Help government communicate better
Measured Voice President Jed Sundwall writes “Why We’re a Civic Startup” on the company’s blog to highlight why it applied to the Code for America Accelerator program.
28 Apr 2012
Kudos to him for openly acknowledging Measured Voice’s application, but also articulating a mission-driven motivation, which I believe is important for any business, especially those serving government.
More importantly, Jed sheds light on a fundamental civic need, but also one where there’s currently little market competition: helping government better communicate to citizens.
Jed and I have talked about government communications at length, and I’ve written about this in the past. Unlike founders of many civic startups, he has worked closely with government and gets its culture and inherent challenges. He is truly serious and passionate about this, especially as it pertains to how government can best leverage social media.
From his post:
While there are many social media management tools, none are focused on government, and none focus as closely as we do on the most important component of government social media communications: clear, strategic messaging. As more government organizations are pushed to communicate via social media, we aspire to be the tool agencies choose to develop professional, mission-driven, social media communication teams. Our wildest ambition is to help improve the clarity of language used in public facing government communications.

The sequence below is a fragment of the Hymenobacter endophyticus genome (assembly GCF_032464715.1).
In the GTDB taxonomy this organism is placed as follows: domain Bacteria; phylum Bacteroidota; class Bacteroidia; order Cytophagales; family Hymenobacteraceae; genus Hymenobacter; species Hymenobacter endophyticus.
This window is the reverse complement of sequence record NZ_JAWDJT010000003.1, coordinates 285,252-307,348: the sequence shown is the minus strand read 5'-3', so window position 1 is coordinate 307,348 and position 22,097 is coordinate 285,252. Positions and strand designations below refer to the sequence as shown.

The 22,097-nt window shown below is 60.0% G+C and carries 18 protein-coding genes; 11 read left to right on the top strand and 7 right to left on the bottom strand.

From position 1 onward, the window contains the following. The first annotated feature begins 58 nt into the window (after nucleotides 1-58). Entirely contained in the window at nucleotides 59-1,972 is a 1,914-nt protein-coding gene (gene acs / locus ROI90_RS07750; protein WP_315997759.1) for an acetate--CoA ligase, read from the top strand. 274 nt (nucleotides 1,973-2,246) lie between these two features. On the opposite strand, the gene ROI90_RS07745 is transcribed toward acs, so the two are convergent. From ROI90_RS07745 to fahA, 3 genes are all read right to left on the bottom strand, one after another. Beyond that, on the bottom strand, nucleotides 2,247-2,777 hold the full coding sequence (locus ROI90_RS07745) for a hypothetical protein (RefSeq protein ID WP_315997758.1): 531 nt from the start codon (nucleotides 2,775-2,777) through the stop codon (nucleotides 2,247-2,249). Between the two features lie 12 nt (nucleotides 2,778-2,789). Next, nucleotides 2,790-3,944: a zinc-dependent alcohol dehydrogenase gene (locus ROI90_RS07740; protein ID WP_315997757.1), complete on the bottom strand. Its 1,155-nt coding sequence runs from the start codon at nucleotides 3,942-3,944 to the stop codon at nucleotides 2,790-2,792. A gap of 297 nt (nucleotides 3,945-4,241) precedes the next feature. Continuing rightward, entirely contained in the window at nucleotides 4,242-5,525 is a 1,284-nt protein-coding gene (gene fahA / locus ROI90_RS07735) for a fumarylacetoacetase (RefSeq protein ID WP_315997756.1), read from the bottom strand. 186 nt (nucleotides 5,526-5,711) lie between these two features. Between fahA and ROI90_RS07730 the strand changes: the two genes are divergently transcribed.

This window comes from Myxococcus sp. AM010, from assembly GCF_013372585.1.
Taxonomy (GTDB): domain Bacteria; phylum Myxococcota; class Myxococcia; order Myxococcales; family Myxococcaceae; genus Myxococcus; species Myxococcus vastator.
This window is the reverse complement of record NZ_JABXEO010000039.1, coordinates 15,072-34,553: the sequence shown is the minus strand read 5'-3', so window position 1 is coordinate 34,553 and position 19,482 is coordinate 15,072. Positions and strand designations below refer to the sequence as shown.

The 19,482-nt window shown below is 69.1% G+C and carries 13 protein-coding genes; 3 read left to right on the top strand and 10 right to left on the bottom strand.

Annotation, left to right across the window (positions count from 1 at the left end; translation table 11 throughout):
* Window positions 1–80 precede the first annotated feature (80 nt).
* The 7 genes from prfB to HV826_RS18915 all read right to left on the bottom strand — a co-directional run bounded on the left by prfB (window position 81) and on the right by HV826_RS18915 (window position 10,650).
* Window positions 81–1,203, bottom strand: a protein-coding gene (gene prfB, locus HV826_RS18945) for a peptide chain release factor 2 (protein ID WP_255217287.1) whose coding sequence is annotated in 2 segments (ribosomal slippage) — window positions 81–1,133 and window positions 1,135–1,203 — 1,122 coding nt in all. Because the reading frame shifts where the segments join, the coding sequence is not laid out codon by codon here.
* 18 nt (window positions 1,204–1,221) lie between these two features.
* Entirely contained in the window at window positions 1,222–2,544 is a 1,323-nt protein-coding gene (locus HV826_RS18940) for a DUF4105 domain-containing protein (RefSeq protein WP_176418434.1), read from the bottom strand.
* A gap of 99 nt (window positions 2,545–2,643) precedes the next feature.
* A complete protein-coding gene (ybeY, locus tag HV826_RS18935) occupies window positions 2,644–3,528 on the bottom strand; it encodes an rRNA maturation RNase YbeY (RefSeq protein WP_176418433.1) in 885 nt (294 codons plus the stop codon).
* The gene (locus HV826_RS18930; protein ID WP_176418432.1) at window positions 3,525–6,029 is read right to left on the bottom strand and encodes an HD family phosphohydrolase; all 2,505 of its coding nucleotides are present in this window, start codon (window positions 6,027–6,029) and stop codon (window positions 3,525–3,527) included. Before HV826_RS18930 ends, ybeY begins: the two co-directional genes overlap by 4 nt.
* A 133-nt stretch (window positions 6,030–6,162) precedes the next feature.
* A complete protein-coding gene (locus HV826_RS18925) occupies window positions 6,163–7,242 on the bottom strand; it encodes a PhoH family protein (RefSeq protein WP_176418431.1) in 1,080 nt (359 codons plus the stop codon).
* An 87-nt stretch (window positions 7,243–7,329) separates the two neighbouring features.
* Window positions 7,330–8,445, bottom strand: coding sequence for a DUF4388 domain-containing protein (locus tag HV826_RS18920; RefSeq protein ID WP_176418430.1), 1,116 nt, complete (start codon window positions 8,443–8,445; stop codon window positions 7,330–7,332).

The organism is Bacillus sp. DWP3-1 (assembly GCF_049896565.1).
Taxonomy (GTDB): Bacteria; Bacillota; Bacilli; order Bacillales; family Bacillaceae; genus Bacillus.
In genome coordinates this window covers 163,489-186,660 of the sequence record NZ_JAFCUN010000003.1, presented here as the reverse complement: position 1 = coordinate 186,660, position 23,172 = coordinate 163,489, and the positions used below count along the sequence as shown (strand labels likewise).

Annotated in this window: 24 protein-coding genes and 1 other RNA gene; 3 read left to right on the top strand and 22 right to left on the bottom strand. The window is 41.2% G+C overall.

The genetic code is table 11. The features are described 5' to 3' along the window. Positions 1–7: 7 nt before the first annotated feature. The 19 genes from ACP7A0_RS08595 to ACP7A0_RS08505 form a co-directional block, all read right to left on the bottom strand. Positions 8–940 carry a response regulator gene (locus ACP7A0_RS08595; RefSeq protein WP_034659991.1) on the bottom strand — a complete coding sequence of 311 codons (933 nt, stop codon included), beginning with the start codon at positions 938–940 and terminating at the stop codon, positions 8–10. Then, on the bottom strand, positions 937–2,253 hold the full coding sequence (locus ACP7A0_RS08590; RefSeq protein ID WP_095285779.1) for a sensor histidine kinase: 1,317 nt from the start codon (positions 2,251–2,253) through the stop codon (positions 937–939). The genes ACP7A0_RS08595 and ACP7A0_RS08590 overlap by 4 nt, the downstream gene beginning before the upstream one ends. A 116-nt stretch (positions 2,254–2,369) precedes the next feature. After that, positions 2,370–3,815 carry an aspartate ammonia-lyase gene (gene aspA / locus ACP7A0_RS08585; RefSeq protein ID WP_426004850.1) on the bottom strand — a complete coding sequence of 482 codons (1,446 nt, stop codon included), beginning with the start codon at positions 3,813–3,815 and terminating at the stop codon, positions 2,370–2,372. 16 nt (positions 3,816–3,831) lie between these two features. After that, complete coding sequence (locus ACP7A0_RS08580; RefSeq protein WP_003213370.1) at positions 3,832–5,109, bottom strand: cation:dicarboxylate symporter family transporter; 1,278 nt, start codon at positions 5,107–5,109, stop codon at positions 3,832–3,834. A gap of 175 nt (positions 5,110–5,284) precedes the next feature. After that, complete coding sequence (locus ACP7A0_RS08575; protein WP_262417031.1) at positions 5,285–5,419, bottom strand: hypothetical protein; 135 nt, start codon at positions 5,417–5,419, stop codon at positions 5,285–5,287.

Our #1 goal as a company is to do work that we’re proud of. If we can help government organizations communicate more effectively with citizens, we’ll improve millions of people’s experiences with the government. The chance to work on these kinds of problems is what gets us out of bed in the morning.
Much of the Gov 2.0/open government movement focuses on data, transparency, open source, apps and other technology solutions without addressing the fundamental challenge of effectively informing the common citizen and meeting them where they are, which more often these days is through social media. I can’t tell you how many times I’ve heard local government representatives say they know they need to get on Twitter or Facebook, but have no understanding of where to begin.
As we build more agile, affordable technology solutions for government, let’s also focus and allocate resources on helping it better communicate to citizens.